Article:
WV Supreme Court to take up former candidate’s law license - WOWK 13 Charleston, Huntington WV News, Weather, Sports

WV Supreme Court to take up former candidate’s law license

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West Virginia Supreme Court justices will take up a lawyer disciplinary case next week that seeks to annul the law license of a New Martinsville attorney who ran for the state's highest court in last year's election.

The Office of Disciplinary Counsel filed the action against H. John Rogers and seeks the high court to uphold the sanctions recommended by the hearing panel, which suggested the annulment of Rogers' law license, a comprehensive psychological examination before petitioning for reinstatement and that he be supervised for one year upon reinstatement.

Rogers is asking for the charges to be dropped.

The case will go before the high court in a June 4 oral argument hearing.

This case stems from a July 2009 incident when Rogers entered Jeffrey Shade's coffee shop, Barrista's Café. The Office of Disciplinary Counsel said in its brief to the state Supreme Court that Rogers started to "yell, cuss and gesture at Mr. Shade and other customers."

 "Mr. Shade testified that when respondent came into his coffee shop, he yelled, ‘I showed those mother**** down at the courthouse this morning…' and then respondent pointed at Mr. Shade and said ‘and you're next on my list.'"

Shade also testified, the brief continued, that Rogers came back into the café later that day and started yelling and gesturing at people, saying things like, "hear no evil, see no evil and pure evil."

After this alleged exchange, Shade said he told Rogers to leave and never come back.

The following day, Rogers filed an application for involuntary custody for mental health examination, saying Shade was suicidal, taking psychedelic drugs and that he physically assaulted him twice without provocation.

Shade was then detained and taken to the Hillcrest Behavioral Health Center at Ohio Valley Medical Center in Wheeling, where the drug screen came up negative.

Rogers, who is acting as his own attorney, said in his brief that this case is basically a "he said/she said case" and alleged the hearing panel ignored testimony regarding his history working with addicts, alcoholics and their families.

In January 2010, the grand jury issued a two-count indictment charging Rogers with false swearing and malicious application to declare a person mentally ill or inebriate.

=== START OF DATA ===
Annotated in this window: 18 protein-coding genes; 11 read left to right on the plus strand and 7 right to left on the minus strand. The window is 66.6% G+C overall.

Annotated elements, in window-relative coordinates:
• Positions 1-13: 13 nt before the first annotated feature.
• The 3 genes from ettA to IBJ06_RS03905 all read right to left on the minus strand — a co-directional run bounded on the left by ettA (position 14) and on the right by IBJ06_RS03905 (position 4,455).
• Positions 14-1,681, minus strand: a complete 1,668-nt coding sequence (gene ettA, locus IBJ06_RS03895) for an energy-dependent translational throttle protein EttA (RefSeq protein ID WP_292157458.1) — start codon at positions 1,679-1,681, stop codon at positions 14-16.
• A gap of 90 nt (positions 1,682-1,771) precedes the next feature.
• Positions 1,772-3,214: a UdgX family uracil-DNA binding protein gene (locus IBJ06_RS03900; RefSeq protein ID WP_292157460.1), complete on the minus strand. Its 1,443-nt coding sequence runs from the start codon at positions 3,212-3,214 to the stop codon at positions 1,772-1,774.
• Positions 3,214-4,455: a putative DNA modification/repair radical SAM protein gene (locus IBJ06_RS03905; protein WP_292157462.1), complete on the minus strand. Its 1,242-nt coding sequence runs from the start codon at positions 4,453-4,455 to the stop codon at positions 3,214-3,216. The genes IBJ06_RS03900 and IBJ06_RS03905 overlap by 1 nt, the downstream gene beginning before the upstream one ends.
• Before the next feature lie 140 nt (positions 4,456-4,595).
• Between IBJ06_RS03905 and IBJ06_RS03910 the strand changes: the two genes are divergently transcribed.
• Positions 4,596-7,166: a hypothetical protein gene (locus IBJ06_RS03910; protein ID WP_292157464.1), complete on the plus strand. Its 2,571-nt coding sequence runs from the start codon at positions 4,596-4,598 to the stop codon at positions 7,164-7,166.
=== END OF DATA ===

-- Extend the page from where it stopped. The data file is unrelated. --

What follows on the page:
Rogers pleaded nolo contendere — which means "I will not contest it" — to both counts in Wetzel County Magistrate Court. In this type of plea, a person neither admits nor disputes guilt.

A January 2012 order mandated Rogers to be sentenced to 90 days in the custody of authorities of Northern Regional Jail and ordered him to pay a $150 fine. This jail sentence was suspended, the brief states.

For his second charge, Rogers also was sentenced to 90 days with 80 days suspended and he was again fined $150. He also was placed on 24 months of unsupervised probation.

The Wetzel County Circuit Court later granted Rogers' petition for a stay of execution pending appeal of a sentence.

Rogers appealed his conviction to the state's highest court; however, the court found there was not good cause to extend the period for perfecting the appeal. The court dismissed this appeal.

In its brief, the disciplinary counsel said a plea of nolo contendere is deemed a conviction under the rules of lawyer disciplinary procedure.

In his brief to the state Supreme Court, Rogers argued he had a witness who said one of the office's witnesses had changed his story. He also maintains the hearing panel refused to permit him to cross-examine one of the witnesses about Shade's drug use.

"The ODC case is further premised on the theory that the respondent sought his revenge by initiating this complaint rather than by, say, a civil suit or even knocking out a couple windows at 3 a.m. (Neither of which would probably have brought the wrath of the ODC down upon respondent's head)," his brief states.

Additionally, Rogers alleges the actual mental hygiene complaint not only contains the physical assault allegations but also includes Shade's narration of "a recent bad LSD trip."

"The respondent would certainly acknowledge that the weak spot in his position is the entry of the nolo pleas to both charges in the indictment," he said in his brief. "However, the respondent has certainly made it clear throughout both the civil and criminal proceedings that he did not enter these pleas because he was guilty in fact, but rather because he desired to bring this whole matter to a conclusion. Further, he also clearly indicated that he sought whatever earthly merit there was in sparing the local authorities a two or three day trial."

Rogers additionally said procedural equal protection extends to a nolo plea.

"After all, both the magistrate and the special prosecutor accepted the nolo plea here with the oral qualification enumerated by the respondent, i.e. of his factual innocence. The magistrate in sentencing made this explicit," he said.

He said neither the West Virginia State Police or the ODC ever contacted the one neutral witness until both civil and criminal charges had been preferred.

Rogers said the hearing panel did not take his conduct in context for either determining what happened that day or determining the sanctions.

He said the panel "simply did not view the respondent's testimony on an equal footing with that of the complainant."